Scalable Link Interface, or in short NVIDIA SLI is a multi-GPU (Graphics Processing Unit) scaling engine, essentially a method of using more than one graphics card to boost in-game performance by up to +100% per additional GPU.

Commonly, SLI based systems are identified as being “n-Way” configurations, and within the context of this guide: “2-Way SLI” applies to any system using two graphics cards in sync; “3-Way SLI” for any system with three graphics cards in sync; and “4-Way SLI” denoting any system with four graphics cards or GPUs in sync.

By allowing multiple graphics processors to independently work on rendering a single 3D environment, we can theoretically multiply our frame rate by the number of new GPUs.

SLI FIXThat paragraph is from the official NVIDIA SLI forums. However, the unfortunate truth is that the state of multi-GPU systems isn’t as rosy as they want you to believe. Now, I have a GeForce GTX 980Ti SLI rig, so I can comment on how well (or NOT) SLI works but I have little to no experience with X-fire but word on the street is that it’s not in tip-toe form either.

As far as SLI is concerned, officially NVIDIA stopped supporting 3-way and 4-support SLI setups when they announced the fancy HB SLI bridge along with the 10-series cards. I completely understand that decision since less than 1% of the users have more than 2 GPUs in sync.

However, you’d expect that because of introduction of the fancy new SLI bridge and the abandonment of >2-way configs, 2-way SLI should at least perform with acceptable results. That’s anything but the truth. Recently support has been really neglectful, with pretty much all recent video games going without any sort of multiple-GPU support for months after release. I’m not saying that the 2-way SLI performance is unsatisfactory. It’s just that it doesn’t work at all. Only one of the GPUs work while the other one just dozes off. I was really shocked when I made a list of recent games and checked how many of them actually support SLI. Don’t believe me. Alright here are some of popular games that have absolutely ZERO support:

  • Hitman (2016).

  • Nier Automata.

  • HellBlade Senua’s Sacrifice.

  • DOOM.

  • Mafia III.

  • Just Cause 3.

  • Quantum Break.

  • Resident Evil VII.

  • Shadow Tactics.

  • Sherlock Holmes: The Devils Daughter.

  • Sherlock Holmes: Crimes and Punishments.

  • The Vanishing of Ethan Carter.

  • Batman Arkham Knight.

  • Outlast 2.

  • Wastelands 2.

These are the games (that I own) that still don’t have SLI support. Other AAA games like Deus Ex:Mankind Divided, Mass Effect Andromeda, Watch Dogs 2… received a proper SLI profile months after release.

Furthermore, games like Ghost Recon Wildlands and The Division use temporal filters with a lot of their graphics effects which pretty much cuts the SLI advantage in half, and if you manage to disable these filters one way or another, the game renders images plagued with aliasing. So…yeah there’s no way out.

Sure every once in a while someone accidentally or purposefully bumps into an SLI flag that works for some games, sometimes with more than decent scaling, but that’s not exactly reliable or consistent and there is no way consumers (including ME) who have paid a huge sum of money for their shiny new GPUs will consider these unofficial profiles sufficient, especially since it’s NVIDIA’s and the developers’ jobs to implement multi-GPU support. However, it’s not that simple.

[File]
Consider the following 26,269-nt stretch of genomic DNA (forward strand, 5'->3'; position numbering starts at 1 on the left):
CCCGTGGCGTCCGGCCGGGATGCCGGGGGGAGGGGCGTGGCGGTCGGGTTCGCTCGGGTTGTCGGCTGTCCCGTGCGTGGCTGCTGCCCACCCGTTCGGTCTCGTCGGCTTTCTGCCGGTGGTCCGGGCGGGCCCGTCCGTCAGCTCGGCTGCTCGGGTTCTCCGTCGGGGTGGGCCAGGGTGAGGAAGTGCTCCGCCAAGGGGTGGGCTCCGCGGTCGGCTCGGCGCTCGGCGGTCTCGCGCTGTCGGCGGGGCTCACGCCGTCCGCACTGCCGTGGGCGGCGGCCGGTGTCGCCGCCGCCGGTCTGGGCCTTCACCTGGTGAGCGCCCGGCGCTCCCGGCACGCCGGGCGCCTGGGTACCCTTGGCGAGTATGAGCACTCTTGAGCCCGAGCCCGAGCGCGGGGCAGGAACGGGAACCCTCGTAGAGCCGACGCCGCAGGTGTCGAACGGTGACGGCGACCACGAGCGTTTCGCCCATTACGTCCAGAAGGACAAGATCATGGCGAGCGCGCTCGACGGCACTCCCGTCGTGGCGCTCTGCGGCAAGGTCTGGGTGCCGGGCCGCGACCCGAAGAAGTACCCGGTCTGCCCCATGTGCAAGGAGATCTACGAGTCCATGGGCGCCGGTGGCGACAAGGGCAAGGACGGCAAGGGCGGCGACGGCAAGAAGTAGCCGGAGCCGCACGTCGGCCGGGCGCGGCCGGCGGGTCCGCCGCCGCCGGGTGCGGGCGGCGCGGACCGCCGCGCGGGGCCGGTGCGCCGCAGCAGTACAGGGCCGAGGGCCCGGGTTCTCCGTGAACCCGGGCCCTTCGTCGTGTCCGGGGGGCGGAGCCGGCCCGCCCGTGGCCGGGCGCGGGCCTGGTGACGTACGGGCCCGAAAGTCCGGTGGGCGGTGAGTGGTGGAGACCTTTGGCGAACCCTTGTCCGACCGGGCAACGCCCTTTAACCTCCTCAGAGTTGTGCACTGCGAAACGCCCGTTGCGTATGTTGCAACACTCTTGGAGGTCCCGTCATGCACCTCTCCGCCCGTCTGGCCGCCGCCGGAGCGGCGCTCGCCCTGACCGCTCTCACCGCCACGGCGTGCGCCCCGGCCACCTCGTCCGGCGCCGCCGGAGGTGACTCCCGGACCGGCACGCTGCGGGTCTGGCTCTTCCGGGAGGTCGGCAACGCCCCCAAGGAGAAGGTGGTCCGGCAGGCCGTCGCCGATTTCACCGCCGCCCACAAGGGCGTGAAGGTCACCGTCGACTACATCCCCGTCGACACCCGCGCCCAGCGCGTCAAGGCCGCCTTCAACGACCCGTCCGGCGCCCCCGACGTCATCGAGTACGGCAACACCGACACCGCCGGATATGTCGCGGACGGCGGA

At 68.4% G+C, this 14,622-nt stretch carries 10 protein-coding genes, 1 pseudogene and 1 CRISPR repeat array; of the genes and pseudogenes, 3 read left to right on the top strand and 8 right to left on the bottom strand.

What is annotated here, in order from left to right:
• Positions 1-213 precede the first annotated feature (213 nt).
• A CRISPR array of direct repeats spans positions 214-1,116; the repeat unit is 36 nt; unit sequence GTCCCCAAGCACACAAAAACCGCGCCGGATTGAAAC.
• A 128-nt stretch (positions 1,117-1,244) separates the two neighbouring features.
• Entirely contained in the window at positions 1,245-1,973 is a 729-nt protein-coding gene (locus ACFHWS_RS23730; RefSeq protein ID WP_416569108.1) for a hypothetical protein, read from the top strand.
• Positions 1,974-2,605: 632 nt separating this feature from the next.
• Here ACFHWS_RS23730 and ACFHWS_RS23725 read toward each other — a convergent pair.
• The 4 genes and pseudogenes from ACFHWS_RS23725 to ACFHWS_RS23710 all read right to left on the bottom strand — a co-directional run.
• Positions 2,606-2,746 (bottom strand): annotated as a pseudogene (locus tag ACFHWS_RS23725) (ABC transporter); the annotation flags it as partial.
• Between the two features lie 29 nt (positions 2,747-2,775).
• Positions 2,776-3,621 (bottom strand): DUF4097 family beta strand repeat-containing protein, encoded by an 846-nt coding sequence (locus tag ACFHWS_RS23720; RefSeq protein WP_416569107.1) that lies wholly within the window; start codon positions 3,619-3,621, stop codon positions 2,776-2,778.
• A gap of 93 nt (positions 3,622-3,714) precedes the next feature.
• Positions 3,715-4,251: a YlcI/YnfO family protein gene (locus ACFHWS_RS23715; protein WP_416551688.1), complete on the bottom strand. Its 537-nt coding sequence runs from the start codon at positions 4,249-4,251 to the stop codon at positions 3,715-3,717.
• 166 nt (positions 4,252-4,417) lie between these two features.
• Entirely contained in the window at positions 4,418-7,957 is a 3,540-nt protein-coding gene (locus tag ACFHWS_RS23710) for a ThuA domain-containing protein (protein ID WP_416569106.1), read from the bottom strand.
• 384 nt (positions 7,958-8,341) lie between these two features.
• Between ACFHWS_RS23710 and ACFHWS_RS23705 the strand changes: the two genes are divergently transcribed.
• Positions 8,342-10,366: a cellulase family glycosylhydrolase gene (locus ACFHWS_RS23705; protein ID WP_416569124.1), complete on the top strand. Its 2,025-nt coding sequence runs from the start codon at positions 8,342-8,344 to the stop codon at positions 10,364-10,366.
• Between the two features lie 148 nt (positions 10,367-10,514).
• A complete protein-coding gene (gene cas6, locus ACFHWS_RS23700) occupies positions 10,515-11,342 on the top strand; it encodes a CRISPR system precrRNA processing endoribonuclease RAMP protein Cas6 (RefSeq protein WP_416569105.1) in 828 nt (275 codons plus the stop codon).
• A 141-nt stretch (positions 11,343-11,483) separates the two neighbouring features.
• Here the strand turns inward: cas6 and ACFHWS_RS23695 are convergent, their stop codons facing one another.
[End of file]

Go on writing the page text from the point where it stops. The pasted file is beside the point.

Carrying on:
SLI FIXThe game developers keep blaming the manufacturers and vise versa. And to their credit they are somewhat right in their justifications. Implementing SLI takes up a lot of resources on NVIDIA’s side. Plus the percentage of multi-GPU users is 15% max.

On top of that, these days developers are making more and more use of temporal techniques like TAA, checkerbox rendering, Temporal filtering… These “temporal filters” are very efficient, but they essentially break AFR (Alternate frame rendering) which is the predominantly used form of multi-GPU rendring. This is because in these methods, every consecutive frame fetches some data about the previous frame, and since in AFR consecutive frames are rendered by different GPUs, that induces lags or increases the latency, effectively reducing the scaling by a significant margin.

Now I understand the pain of my fellow multi-GPU users, so I have been saving and storing the SLI profiles of all the games that I have been able to set them up for, sometimes myself after hours of frustration and trial and error while the rest rest were downloaded over the internet from a wide range of websites.

Here’s the list of games for which I have been able to figure out a working or slightly improved profile:

  • Dark Souls- works well.

  • Deus Ex:Mankind Divided- works well

  • Fallout 4- works well.

  • Mass Effect Andromeda- works well.

  • Mirror’s Edge Catalyst- works well.

  • Nier Automata- works well, but with slight flickering.

  • Rise of the Tomb Raider- works well.

  • The Division- works well, but TAA needs to be disabled for optimal scaling.

  • XCOM 2- works well.

  • Shadow Tactics- works well.

  • Sherlock Holmes:The Devil’s Daughter- works but slight flickering.

  • Sherlock Holmes:Crimes and Punishments- works well.

Those are all the profiles I know of. If you know about more profiles or fixes, do let me know in the comments. Also if you have any issues or problems be sure to inform me, I’ll help you out (Don’t worry, we WILL reply). Here is the link to the profiles, and yeah, you are going to need nvidia inspector to implement these fixes/profiles. It’s real easy, don’t worry. Give it a shot.

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